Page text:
DDoS (or distributed denial of service) attacks have hit the headlines again recently with news that the UK’s Labour Party was attacked twice in the space of two days.
While generally not seen as a sophisticated form of attack, DDoS is a common threat vector and can be the precursor to other much more serious forms of attack. So it’s something managed services providers (MSPs) and SMBs need to aware of, and have a plan for.
So how do you defend against them? The first thing is you need to know what you’re dealing with.
What are DDOS attacks?
DDoS attacks are designed to slow down or disrupt sites or services, hence, the term “denial of service.” Attackers can succeed in doing this by either drumming up a large number of people to “hit” a site at the same time, or they can technically engineer mass “traffic”—through the use of bot nets—to make the target system think it’s being hit by real users. Whatever route they take, the ultimate goal of the cybercriminal here is to overwhelm the system beyond its capacity so it stops working. The DDoS attempts against the UK Labour Party were a typical example of this type of attack.
How serious are DDoS attacks?
When we think of cyberattacks, we think of three possible impacts involving confidentiality, integrity, and/or availability. DDoS attacks impact the third leg of this stool, availability, and don’t directly involve a loss of data or privacy. While this can be serious if you’re talking about something like an attack against a utility provider, it is typically a less serious system performance disruption. It’s also worth keeping in mind that DDoS attacks can be masks for other attacks. By keeping an MSP or IT department focused on dealing with the DDoS attack, cybercriminals can often launch a more serious and invasive attack in the background.
Part of the impact of DDoS also has to do with timing. In the Labour Party instance, for example, the timing was about a month before the upcoming UK election. Another example of why timing can make a huge difference with DDoS was the attack against Amazon on Prime Day in July of last year. The service was down for approximately an hour, costing the retailer an estimated $75 million USD.
So the potential seriousness of this attack in the UK is more about the fact that the UK’s Labour Party may now be on someone’s radar. This kind of attack could be an initial attempt to do harm, with more serious attacks to follow.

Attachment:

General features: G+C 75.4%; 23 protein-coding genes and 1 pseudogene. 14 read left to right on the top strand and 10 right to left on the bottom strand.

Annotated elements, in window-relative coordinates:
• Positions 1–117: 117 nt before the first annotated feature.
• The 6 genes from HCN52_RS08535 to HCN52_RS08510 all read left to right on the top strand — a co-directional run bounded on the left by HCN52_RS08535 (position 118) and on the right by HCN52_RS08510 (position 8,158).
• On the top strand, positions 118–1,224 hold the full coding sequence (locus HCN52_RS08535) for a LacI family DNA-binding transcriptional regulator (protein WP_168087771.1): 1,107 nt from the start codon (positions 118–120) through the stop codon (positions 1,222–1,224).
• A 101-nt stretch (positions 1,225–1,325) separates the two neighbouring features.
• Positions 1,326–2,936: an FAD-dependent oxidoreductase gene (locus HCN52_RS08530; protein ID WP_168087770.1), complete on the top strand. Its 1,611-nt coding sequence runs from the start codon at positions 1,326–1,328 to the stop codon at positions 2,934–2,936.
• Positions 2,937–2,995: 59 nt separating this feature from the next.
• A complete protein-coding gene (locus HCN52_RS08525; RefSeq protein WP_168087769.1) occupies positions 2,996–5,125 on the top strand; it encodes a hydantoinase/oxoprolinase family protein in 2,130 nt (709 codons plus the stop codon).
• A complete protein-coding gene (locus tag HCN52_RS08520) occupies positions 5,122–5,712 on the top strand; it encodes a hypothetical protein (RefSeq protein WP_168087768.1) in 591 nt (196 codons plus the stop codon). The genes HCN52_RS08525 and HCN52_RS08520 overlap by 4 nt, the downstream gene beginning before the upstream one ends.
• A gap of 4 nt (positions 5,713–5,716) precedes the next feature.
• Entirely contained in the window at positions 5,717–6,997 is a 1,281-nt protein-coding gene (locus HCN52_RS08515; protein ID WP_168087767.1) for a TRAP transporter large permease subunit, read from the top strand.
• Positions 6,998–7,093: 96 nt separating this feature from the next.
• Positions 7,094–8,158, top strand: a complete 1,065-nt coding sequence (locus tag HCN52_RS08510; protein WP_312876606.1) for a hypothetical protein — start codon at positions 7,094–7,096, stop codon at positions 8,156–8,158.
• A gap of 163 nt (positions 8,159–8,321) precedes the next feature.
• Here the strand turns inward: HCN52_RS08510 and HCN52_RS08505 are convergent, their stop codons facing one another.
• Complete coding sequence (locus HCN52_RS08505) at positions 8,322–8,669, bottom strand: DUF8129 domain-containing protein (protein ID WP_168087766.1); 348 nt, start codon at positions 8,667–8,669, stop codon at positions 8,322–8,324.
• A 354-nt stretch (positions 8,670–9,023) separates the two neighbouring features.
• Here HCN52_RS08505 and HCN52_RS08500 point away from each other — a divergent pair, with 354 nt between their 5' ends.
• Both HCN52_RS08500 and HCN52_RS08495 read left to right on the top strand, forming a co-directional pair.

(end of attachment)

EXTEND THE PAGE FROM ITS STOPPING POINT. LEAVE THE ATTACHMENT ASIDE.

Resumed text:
“If this is a sign of things to come in this election, I feel very nervous about it all, because a cyberattack against a political party in an election is suspicious and something one is very worried about,” said Labour leader Jeremy Corbyn.
How can businesses prevent DDoS attacks?
We’re living in a world where everything is connected. This means criminals now have many more internet-enabled entry points. Today things like baby monitors, cameras, or even refrigerators can all be compromised and utilized in an attack (as part of a bot net). Businesses that rely on uptime need to put services in place, usually through their ISP or global service provider, that can help them be more resilient to DDoS attacks—for example, in the Labour Party’s case, their hosing provider, Cloudflare, claimed its network capacity was 15 times greater than the biggest DDoS attack ever recorded.
Locking down internet-connected devices is important, but network security is just as important—even more so when it comes to DDoS protection. Network security should be part of a broader security focus, and here a layered security approach is the best defense to help not only keep the bad guys out, but keep them from doing harm within your specific systems and sites.
Layered security works on the basis that there are multiple ways attackers can get into a business, so you need multiple forms of defense to help protect your data. In your layers, you’ll want to include controls like email protection, web protection, firewalls, and endpoint protection to prevent widespread attacks.
Should you fall victim to a DDoS attack, one of the biggest mistakes organizations can make is to create panic, both among themselves and their customers (or constituents). Remember that this attack may be annoying or even debilitating when it comes to service denial, but it is not the same as a breach against privacy or data. Remaining calm and using the appropriate descriptive language is important, and what’s ultimately going to win the day. Otherwise you’ve given the criminals exactly what they want and crave—chaos.
Tim Brown is VP of Security for SolarWinds MSP. He has over 20 years of experience developing and implementing security technology, including identity and access management, vulnerability assessment, security compliance, threat research, vulnerability management, encryption, managed security services, and cloud security. Tim’s experience has made him an in-demand expert on cybersecurity, and has taken him from meeting with members of Congress and the Senate to the Situation Room in the White House. Additionally, Tim has been central in driving advancements in identity frameworks, has worked with the US government on security initiatives, and holds 18 patents on security-related topics.